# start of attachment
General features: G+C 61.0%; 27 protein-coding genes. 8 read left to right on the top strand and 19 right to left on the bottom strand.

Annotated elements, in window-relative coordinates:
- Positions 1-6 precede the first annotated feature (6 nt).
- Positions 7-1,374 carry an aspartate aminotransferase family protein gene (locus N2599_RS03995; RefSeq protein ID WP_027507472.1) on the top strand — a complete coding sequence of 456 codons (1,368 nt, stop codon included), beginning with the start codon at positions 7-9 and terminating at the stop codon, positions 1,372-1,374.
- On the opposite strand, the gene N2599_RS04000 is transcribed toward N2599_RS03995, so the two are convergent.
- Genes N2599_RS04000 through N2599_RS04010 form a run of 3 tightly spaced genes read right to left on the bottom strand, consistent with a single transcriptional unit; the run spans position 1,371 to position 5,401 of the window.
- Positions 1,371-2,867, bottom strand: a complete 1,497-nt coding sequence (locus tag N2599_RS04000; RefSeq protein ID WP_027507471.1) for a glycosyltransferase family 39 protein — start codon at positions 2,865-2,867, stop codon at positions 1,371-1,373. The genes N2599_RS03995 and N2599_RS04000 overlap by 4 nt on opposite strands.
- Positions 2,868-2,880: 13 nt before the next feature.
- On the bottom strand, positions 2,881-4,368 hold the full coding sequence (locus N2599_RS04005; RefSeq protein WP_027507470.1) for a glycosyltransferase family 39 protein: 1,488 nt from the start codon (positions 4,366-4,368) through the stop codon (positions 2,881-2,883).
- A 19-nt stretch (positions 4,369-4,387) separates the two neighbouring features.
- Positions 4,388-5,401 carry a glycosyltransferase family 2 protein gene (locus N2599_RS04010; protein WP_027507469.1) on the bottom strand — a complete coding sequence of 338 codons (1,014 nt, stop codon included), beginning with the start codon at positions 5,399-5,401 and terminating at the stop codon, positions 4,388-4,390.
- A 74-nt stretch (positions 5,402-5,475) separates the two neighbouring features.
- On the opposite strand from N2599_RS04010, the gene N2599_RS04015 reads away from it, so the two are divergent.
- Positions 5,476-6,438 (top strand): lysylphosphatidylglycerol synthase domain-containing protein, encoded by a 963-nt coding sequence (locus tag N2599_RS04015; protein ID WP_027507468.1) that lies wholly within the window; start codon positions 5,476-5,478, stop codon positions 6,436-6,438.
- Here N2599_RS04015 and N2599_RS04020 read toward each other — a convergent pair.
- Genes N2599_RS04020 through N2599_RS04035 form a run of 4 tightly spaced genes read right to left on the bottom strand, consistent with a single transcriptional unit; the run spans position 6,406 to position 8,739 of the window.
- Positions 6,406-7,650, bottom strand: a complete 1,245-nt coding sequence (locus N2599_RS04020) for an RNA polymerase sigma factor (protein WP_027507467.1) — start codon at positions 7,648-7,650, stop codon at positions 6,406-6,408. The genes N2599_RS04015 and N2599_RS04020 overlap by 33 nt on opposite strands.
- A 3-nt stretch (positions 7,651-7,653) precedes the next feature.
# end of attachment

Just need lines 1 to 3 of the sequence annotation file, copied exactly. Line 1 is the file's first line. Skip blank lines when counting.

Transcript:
General features: G+C 61.0%; 27 protein-coding genes. 8 read left to right on the top strand and 19 right to left on the bottom strand.

Annotated elements, in window-relative coordinates:
- Positions 1-6 precede the first annotated feature (6 nt).